by Meg Sorg
In schools trying to hold in-person classes this fall, students and staff will be looking to one person for guidance with the coronavirus pandemic: the school nurse.
Many schools won’t have one. In those that do, the nurse’s responsibilities are quickly expanding.
Daily screenings for COVID-19 symptoms, assessing illnesses and isolating sick kids are adding to their already heavy work loads as they attend to hundreds of students and staff.
I am a professor of pediatric nursing, and formerly worked as a pediatric nurse practitioner in a school-based clinic. I recognize the tremendous stress school nurses are facing right now as they navigate getting students back to school safely in the midst of a pandemic.
A quarter of US schools don’t have a nurse
Prior to the pandemic, many school nurses were already overwhelmed.
The CDC recommends schools have one nurse for every 750 students; however, only around 40% of school districts in the United States actually meet this recommendation, according to the National Association of School Nurses.
Many districts have only one nurse shared between multiple schools. A full quarter of schools have no nurse at all.
Nurses’ new roles amid COVID-19
School nurses play a critical role in child health maintenance that is key to keeping children in the classroom. As greater numbers of children with complex medical needs enter mainstream schools, school nurses increasingly have been tasked with providing more complicated care.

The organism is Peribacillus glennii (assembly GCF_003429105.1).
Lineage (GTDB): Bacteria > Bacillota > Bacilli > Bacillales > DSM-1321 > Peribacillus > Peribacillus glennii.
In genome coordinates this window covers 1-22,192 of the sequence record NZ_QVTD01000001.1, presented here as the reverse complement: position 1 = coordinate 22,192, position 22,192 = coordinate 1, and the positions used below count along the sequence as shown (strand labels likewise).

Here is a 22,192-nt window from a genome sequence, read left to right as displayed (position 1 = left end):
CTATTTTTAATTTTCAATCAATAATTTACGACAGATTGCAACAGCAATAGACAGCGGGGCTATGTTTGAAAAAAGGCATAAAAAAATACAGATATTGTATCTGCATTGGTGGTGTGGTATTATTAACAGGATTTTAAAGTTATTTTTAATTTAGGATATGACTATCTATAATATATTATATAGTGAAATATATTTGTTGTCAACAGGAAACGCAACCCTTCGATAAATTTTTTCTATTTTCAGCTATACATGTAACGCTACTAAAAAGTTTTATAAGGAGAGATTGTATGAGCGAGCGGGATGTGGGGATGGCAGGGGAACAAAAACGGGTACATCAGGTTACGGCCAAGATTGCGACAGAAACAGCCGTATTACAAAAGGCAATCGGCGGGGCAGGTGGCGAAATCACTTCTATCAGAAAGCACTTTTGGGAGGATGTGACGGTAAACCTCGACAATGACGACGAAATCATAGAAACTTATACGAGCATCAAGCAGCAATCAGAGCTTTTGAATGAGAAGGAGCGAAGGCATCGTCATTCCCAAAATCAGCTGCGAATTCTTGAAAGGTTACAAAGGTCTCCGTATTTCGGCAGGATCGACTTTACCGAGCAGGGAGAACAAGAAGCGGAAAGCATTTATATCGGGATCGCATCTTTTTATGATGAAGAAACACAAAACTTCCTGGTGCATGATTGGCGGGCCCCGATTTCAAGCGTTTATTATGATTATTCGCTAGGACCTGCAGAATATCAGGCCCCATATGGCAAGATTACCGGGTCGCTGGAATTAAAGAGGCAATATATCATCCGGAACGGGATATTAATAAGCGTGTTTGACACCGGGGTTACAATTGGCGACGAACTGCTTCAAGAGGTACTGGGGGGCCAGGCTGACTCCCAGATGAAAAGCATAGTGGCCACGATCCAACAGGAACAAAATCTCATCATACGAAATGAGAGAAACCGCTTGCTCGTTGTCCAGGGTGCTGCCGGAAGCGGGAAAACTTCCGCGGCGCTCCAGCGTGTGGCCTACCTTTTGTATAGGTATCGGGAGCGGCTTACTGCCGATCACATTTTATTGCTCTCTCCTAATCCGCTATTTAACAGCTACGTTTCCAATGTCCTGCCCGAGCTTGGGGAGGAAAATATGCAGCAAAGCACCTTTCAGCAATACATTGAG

Now, in addition to their regular duties of ensuring students’ immunizations are current, administering medications, and tending to injuries during school hours, many nurses are also responsible for screening students for COVID-19 symptoms, following the latest updates and advice about the virus, and helping decide whether or not a child should remain at school.
Often, they’re working out of small offices with little room for social distancing. Those conditions may have been manageable before, but today, the tight spaces can increase their risk of infection as children suspected of having the virus are sent to the nurse for help.
Some nurses are expressing frustration with the lack of resources and with school plans that they say put students and staff at risk.
One Georgia nurse wrote that she quit because she feared her district’s plan likely meant she would get infected and unknowingly spread the virus to students, their families and her own. Others have raised concerns with their districts’ move to return students to classrooms, rather than continuing online learning, while the community infection rate is still high.
When schools do shift to online learning, that doesn’t necessarily mean the nurse’s job ends. While some districts are furloughing nurses during virtual learning, nurses in others have continued connecting with students and working on immunization plans at a time when doctors’ office closures may have put children behind on their shots.